Granted, households aren’t the best predictors. That said, in the four years through 2019, the Conference Board’s stock market expectations spread had a .74 correlation to the S&P 500’s trailing 12-month performance. Since then, however, that co-movement has slid to .22, with the benchmark index far outpacing consumer expectations. For that, we have the power of passive investing to thank juiced as never before by record levels of monetary and fiscal stimulus injections.

Consumer stock market expectations has a higher beta than income expectations (orange line). This holds intuitively given equity volatility comes with the territory of trading shares week in and week out. Meanwhile, paychecks, the basis for income expectations, are generally more stable for hourly workers and, especially, for salaried workers. Despite one making more noise than the other, income expectations has a .61 correlation to stock price expectations since the latter’s inception in 1987.

For asset holders up the income distribution, gains in the stock market are akin to income gains. Managers that get paid in shares reap the benefits when the wind is at the back of their firms’ stock price. When the broader market is rising, it also strokes the psyches of upper-income individuals.

Notably, income expectations has cooled, but not as much as stock price expectations concurrent with households’ uncertainty around buying plans for autos and homes rising to above normal levels. The green bars combine the responses the Conference Board asks directly of consumers; ‘uncertain’ is one of the choices under the auto and home buying plan questions. It’s no secret that higher prices have thwarted big-ticket purchases for homes and sport utility vehicles. The upshot: uncertainty with the capacity to further constrain demand.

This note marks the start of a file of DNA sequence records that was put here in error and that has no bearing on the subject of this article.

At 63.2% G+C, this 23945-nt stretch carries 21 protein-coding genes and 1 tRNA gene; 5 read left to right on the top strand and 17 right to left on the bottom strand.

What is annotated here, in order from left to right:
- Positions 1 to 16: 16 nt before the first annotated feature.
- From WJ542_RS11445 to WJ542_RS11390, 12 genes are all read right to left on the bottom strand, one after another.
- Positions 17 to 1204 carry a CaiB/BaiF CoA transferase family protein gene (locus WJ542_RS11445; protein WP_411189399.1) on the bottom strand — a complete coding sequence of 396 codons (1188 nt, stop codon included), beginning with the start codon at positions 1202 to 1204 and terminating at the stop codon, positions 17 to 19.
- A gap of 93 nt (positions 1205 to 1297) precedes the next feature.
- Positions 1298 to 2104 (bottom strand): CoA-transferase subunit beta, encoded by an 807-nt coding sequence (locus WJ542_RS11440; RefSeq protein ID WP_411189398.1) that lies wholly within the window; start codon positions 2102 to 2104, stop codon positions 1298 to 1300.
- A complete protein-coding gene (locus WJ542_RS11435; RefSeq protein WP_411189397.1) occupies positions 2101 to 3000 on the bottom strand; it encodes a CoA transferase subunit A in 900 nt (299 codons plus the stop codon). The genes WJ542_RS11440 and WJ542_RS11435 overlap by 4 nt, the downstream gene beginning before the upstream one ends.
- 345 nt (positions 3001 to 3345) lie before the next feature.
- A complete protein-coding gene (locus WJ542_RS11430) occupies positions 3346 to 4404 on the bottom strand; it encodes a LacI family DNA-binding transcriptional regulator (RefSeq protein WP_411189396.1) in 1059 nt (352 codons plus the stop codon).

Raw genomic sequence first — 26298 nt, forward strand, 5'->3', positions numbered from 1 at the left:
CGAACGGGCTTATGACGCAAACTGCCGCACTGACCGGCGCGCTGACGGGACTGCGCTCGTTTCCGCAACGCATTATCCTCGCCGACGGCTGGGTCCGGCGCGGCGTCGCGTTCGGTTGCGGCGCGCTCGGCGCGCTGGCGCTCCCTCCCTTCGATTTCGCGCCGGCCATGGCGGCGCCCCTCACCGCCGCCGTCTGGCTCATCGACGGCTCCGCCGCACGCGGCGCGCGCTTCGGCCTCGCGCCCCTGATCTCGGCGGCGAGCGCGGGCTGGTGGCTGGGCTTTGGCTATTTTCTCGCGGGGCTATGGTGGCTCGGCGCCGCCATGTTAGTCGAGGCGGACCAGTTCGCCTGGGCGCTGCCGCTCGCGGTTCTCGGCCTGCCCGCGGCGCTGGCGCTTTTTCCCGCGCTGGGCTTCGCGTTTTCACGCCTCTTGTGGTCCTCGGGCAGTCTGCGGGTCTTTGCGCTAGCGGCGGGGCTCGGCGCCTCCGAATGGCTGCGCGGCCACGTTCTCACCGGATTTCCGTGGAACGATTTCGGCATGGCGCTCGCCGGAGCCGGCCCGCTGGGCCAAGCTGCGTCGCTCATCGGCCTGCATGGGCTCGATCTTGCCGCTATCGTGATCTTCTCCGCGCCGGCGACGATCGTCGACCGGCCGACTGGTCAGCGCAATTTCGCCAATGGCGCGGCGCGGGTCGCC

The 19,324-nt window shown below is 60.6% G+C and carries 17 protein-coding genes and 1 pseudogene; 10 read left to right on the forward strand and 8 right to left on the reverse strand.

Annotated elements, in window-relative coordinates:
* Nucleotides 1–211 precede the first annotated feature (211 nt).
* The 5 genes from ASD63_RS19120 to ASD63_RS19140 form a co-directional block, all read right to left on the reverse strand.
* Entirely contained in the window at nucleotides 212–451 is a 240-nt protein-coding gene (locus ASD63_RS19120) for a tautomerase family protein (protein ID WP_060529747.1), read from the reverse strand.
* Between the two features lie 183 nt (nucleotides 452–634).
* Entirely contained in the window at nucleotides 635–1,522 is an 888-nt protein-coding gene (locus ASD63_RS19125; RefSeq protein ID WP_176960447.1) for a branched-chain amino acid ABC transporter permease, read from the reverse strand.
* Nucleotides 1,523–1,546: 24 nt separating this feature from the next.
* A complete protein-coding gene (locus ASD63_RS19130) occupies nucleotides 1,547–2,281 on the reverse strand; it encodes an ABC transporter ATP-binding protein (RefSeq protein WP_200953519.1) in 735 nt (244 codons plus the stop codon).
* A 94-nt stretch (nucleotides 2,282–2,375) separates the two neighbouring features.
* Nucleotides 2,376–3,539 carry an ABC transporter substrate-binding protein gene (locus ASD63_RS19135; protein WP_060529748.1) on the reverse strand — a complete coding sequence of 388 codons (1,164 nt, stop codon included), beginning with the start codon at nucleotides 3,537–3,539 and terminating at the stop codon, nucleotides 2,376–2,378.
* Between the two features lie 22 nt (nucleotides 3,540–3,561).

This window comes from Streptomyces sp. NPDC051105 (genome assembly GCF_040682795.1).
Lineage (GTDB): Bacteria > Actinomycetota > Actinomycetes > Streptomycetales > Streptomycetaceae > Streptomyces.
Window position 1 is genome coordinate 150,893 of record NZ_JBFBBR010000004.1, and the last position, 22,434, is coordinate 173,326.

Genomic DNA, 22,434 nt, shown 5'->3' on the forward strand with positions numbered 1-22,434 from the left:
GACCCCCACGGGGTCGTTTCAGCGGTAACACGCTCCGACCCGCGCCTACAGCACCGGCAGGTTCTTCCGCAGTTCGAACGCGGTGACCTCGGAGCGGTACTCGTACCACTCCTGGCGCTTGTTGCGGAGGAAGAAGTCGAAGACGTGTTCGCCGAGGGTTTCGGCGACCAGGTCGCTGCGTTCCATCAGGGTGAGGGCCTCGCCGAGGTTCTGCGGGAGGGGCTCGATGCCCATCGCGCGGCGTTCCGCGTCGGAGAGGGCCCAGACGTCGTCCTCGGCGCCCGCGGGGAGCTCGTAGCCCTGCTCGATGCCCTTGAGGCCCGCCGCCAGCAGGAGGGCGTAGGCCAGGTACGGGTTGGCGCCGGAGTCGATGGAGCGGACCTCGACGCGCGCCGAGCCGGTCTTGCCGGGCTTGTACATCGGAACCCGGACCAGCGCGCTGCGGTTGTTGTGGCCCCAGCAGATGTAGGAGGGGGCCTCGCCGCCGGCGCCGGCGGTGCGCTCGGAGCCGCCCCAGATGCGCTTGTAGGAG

From consumers’ perspectives, all is not for naught. The travel recovery continues unchecked: In October, 47.6% of consumers signaled they intended to take a vacation within six months, the highest since the pre-COVID month of February 2020, when 54.9% indicated the same. Per Smith Travel Research, these intentions have been realized. Since March, hotel occupancy has expanded at double-digit year-over-year rates for 31 straight weeks; average daily rates have by grown by more than a 30% annual pace since April.

Delving into the weeds, the Conference Board survey revealed fewer than normal consumers opting to board planes offset by appreciably more Americans taking to the open roads. Most intriguingly was the “other means” of travel, which vaulted to the second highest on record in October (yellow bars) behind the record high of February 1996, the month of that year’s blizzard.

“Other means” probably don’t mean tram cars on incline railways in the heart of the Smoky Mountains. But they can include passenger trains, boats, recreational vehicles (RV) and rentals vehicles. These last two are illustrated by the blue and red lines, respectively, in today’s right chart. Post-pandemic purchases of other RVs surged and will likely be deployed for excursions over the next six months. Vehicle rentals flag a parallel bullish sign. As encouragingly adventurous as these are, bearish signals on the stock market, cooling income expectations and auto and home buying uncertainty will outweigh the positivity of travel in the larger consumer spending mosaic.